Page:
The beginnings of women's organizing in Serbia take place during the 1870s, in times of the Herzegovina Uprising. Just a decade earlier, the United Serb Youth discussed if women could be full members and what they could do to contribute to national unification. Women were proclaimed guardians of tradition and educators of youth. In the wartimes, they were expected to establish hospitals and take care of the wounded. This article is focused on women‘s organizations and their role in wars involving Serbia in the second half of the 19th and the first half of the 20th century. The article attempts to analyse how they evaluated their own engagement and contribution to the national cause during the wars.
nation, gender, national engagement, war, women‘s organizations
Persida Lazarević Di Giacomo
Università degli Studi “G. d’Annunzio”
“There were banquets and parties every day”: the importance of British female circles for the Serbian Enlightenment
This paper deals with the important influence of the British female circles on the main figure of the Serbian Enlightenment – Dositej Obradović. When Obradović arrived in England in 1784, he had the opportunity to frequent the Scottish community in London and to get acquainted with Mrs. Livie and her sister Mrs. Taylor who participated actively in the British cultural life of the day. It was those women who advised him about the titles of the recently published books, about the authors, and about the current topics of interest. They also suggested that he should translate the stories of Elizabeth Carter and Anna Laetitia Barbauld, two very popular figures of the British Enlightenment.
Dositej Obradović, British female circles, British Enlightenment, Scottish Enlightenment
Faculty of Philology
University of Belgrade
Dora Marsden and Mary Gawthorpe, two famous suffragettes, left the Women’s Social and Political Union in 1911. In the same year they established their journal The Freewoman – A Weekly Feminist Review. Central to this journal was the possibility of a dialogue and debate. In less than a year, this journal stirred up an intense debate on the numerous feminist-related questions and problems: who is the Freewoman, what are the accepted models of morality and sexuality and how one can challenge those, why women’s financial independence matters etc. The journal lasted only one year. This essay discusses the complex relationship between Dora Marsden’s personal life and her intellectual work, and aims to describe and analyse Marsden’s politics of editing.
The Freewoman (1911-1912), Dora Marsden, editing policy, discussion as strategy, free woman identity
Katedra jihoslovanských a balkanistických studií
FF UK, Prague
The paper investigates different narrative strategies of two epistolary novels: Hanka (1915, 1917) by the Slovene-Croatian writer Zofka Kveder, (1878-1926), who lived before the First World War in Prague, and Jedno dopisivanje. Fragmenti romana (A Correspondence. Fragments of the Novel, 1932) by Julka Chlapec-Djordjević, (1882-1969), the Serbian author and feminist and ex-“monarchical” author, who was also in Prague after the First World War. Both women were feminists and writers who belonged to the Central European literary society. In addition, both of them were mediators between different cultures. Influenced by Zofka Kveder, Chlapec-Djordjević wrote her novel in a dialog with Kveder´s Hanka.
Zofka Kveder, Julka Chlapec-Djordjević, Slavonic women writers in Prague, literature in Prague
Faculty of Philosophy
University of Niš
This paper analyses Milica Janković’s fiction in the light of postmodern theoretical considerations of autobiography or any other kind of écriture de soi. It refers to the concepts of ‘autobiographical pact’ (introduced by Philippe Lejeune), and ‘autofiction’ (Serge Doubrovsky’s controversial invention, which was created in response to Lejeune’s theory). Milica Janković’s modernist fictional works are approached from this specific postmodern perspective, which enables comprehension and interpretation of their autofictional aspects.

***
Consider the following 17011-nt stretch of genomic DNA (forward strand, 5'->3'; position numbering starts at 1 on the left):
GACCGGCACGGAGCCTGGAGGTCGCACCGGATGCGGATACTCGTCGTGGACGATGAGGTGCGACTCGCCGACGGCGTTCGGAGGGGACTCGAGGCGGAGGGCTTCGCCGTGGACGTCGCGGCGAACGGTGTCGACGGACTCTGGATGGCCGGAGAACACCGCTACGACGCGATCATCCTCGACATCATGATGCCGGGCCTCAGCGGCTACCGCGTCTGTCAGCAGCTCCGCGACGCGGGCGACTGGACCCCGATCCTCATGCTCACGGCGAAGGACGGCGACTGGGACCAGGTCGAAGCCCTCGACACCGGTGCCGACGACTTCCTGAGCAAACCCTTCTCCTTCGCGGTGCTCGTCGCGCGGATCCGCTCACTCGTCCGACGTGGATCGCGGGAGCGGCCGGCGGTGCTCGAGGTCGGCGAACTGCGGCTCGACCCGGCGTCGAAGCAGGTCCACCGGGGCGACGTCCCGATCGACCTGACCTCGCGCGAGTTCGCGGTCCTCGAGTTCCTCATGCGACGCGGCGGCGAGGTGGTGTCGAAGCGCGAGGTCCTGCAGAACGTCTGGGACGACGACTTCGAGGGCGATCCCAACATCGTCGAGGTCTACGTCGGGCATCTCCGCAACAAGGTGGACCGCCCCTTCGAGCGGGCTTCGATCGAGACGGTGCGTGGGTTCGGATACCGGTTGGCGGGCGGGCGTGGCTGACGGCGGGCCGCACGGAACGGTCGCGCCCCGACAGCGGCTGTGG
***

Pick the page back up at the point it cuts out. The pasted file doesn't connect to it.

autobiography, autofiction, fiction, reality, Milica Janković
Faculty of Philology and Arts
University of Kragujevac
This paper analyzes the construction of the female identity as the Other in the collection of stories Sve zveri što su sa tobom (1975). It is focused on the phenomena of transformation, borders and the abject as a constitutive principle in the construction of female characters, as well as on the ontology of absence, tardiness and the permanent inability of representing the female being through the language of the Father. The theoretical platform is provided by the theories of hysteria, melancholy and language by Jacques Lacan and post-Lacanian feminist theorists (Julia Kristeva, Luce Irigaray). The notions of the corporal, the body and bodily transformations are interpreted from the viewpoint of Judith Butler’s and Elizabeth Grosz’s feminist theories of the body.
border, abjection, animal, melancholy, metamorphosis
Faculty of Philology,
University of Belgrade
This paper analyses both the form and the content of the novel Leto kada sam naučila da letim (The Summer When I Learned How to Fly) written by Serbian author Jasminka Petrović. Since it deals with literature that is depicting a phase in the development of female identity, it uses the viewpoint of one particular literary genre, female Bildungsroman, and takes into account several of its variants. Rather than firmly placing the analysed novel into strictly or narrowly defined constraints of one particular literary genre, this paper aims to illustrate the novel’s latent potential to be the „interlocutor“ of both the European and the national literary tradition that is related to the exploration of female identity. The essay also attempts to derive conclusions about the current evolutionary stage of the female Bildungsroman, and furthermore, to infer about the genre capacities and limits, given the fact that it has been changing continuously since its emergence, due to its inherent inclusivity.
female Bildungsroman, 'djevojački roman', self-discovery novel, point of view